Pantheon SEMPARIS Le serveur des séminaires parisiens Paris

Statut Confirmé
Série BIOPHY-ENS-ESPCI
Domaines physics.bio-ph
Date Vendredi 13 Mai 2022
Heure 13:00
Institut LPENS
Salle Salle Favard (IBENS)
Nom de l'orateur De Monte
Prenom de l'orateur Silvia
Addresse email de l'orateur
Institution de l'orateur Institute de Biologie de l'Ecole Normale Superieure
Titre Aggregation and behavioural strategies in the 'social' amoeba Dictyostelium discoideum
Résumé The 'social' amoeba D. discoideum is facultatively multicellular. Starvation triggers a life cycle where single cells come together to form multicellular fruiting bodies, essential for efficient dispersal and long-term survival. In this process, part of the cells die while promoting the survival of the spores. The evolution of self-sacrificial behaviour is more easily understood when all cells in the body share the same genome. It is therefore puzzling to observe that in natural conditions multicellular aggregates tend to be genetic chimeras, so that genetic conflicts are unavailable. Theory predicts that the spread of genotypes that reap more than their fair share of benefits from the group -- the so-called cheaters -- should prevent cooperative behaviour to be evolutionary stable. We compared the social performance in chimeras composed of isogenic cells harvested at different phases of population growth, and found that social behavior is modulated by phenotipic plasticity as well as genetic background. By tracing the origin of spore biases to the process of aggregation from single cells, we explored the single-cell determinants of differences in social behaviour. Finally, we show that biases due to non-genetic sources of phenotypic variation are comparable to genetic effects, and can dominate over genetic differences, overturning classical definitions of social behaviour. Our observations suggest that inevitable heterogeneity in cell-level physical properties may act - by breaking heritability of social behaviour - as a hindrance to the evolutionary success of cheaters, and this even when social interactions within the multicellular body are neglected.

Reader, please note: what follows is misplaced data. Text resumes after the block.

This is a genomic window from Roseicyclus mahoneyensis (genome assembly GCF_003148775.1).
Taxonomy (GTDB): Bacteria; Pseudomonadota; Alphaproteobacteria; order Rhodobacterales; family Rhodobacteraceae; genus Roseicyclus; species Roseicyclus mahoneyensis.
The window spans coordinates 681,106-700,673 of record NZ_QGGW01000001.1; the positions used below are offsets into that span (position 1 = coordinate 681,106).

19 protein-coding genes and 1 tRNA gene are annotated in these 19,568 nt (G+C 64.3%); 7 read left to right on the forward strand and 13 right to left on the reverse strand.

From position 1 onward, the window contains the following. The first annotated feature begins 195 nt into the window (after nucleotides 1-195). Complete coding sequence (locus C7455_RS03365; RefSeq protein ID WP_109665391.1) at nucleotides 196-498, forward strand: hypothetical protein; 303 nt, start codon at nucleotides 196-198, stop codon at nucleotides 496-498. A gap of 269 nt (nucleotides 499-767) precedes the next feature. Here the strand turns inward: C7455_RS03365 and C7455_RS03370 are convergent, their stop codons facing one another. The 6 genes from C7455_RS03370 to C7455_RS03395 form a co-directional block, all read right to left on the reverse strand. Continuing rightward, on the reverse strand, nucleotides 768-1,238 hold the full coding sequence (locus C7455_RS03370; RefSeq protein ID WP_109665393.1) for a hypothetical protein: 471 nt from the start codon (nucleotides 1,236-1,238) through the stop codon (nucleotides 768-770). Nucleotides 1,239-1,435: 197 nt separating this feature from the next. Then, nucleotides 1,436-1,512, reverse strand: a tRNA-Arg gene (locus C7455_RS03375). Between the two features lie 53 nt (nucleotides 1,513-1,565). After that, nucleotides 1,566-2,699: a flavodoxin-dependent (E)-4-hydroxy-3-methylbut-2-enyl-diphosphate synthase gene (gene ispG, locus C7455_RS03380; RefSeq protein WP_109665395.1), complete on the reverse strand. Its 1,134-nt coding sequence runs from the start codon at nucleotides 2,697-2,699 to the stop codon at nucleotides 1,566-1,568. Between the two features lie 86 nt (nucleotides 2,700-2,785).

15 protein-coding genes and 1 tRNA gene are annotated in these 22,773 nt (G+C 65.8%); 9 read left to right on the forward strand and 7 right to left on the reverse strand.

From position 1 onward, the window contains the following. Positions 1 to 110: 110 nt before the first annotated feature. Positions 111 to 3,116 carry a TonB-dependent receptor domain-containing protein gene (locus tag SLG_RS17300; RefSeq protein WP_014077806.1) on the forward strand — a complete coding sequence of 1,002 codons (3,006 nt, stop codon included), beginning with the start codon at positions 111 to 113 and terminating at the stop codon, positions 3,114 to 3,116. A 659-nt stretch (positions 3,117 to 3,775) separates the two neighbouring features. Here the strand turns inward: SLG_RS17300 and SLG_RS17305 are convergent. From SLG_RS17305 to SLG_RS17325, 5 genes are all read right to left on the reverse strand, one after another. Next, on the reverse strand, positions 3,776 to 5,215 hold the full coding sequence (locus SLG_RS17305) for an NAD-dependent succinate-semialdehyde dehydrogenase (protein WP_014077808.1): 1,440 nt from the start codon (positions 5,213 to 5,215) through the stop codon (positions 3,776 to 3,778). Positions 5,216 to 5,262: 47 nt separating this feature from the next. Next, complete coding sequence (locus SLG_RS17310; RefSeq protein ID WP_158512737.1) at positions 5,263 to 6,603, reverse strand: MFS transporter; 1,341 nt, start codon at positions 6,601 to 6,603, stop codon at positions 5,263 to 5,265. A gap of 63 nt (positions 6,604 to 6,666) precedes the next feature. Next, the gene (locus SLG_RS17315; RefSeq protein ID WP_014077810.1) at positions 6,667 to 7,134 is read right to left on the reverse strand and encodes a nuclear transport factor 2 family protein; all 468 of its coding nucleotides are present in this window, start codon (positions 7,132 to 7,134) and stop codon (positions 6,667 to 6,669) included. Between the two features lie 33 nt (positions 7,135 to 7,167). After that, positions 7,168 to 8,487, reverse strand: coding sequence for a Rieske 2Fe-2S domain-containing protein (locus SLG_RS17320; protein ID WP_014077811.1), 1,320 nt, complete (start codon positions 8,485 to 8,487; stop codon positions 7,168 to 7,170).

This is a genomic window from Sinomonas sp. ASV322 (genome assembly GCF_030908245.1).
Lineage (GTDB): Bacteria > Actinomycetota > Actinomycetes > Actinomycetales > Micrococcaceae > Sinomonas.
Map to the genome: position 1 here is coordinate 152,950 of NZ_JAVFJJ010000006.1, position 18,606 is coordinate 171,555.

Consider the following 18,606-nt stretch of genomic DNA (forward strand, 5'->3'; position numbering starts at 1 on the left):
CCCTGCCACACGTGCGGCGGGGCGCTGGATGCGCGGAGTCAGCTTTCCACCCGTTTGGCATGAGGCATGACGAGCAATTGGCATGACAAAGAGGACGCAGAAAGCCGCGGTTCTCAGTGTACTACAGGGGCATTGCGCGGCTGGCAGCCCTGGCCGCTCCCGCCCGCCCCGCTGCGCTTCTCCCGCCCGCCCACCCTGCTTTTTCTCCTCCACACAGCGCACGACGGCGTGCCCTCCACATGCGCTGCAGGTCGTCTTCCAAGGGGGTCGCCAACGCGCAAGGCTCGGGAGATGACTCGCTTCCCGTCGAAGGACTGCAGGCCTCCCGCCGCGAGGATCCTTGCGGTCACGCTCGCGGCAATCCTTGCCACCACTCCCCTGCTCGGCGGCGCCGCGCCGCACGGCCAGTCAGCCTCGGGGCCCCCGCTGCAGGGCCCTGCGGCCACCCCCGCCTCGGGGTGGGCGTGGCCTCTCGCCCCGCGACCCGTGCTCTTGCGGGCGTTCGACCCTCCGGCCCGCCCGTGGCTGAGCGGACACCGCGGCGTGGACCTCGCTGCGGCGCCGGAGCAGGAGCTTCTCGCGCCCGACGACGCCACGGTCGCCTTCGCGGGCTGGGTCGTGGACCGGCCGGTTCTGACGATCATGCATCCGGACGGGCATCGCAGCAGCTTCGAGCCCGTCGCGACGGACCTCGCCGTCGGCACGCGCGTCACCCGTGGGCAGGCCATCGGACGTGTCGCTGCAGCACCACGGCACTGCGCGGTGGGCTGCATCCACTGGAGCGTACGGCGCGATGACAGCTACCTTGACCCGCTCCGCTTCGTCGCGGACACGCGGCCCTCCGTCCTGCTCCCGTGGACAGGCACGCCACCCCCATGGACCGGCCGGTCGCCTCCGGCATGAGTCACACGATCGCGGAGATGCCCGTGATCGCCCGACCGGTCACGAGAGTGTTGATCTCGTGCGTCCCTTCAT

Numéro de preprint arXiv
Commentaires Join Zoom Meeting https://us02web.zoom.us/j/85856309364?pwd=V2M5d25ZZ2Mvc3FqU1VjY0w2NHZhQT09 Meeting ID: 858 5630 9364 Passcode: 950988
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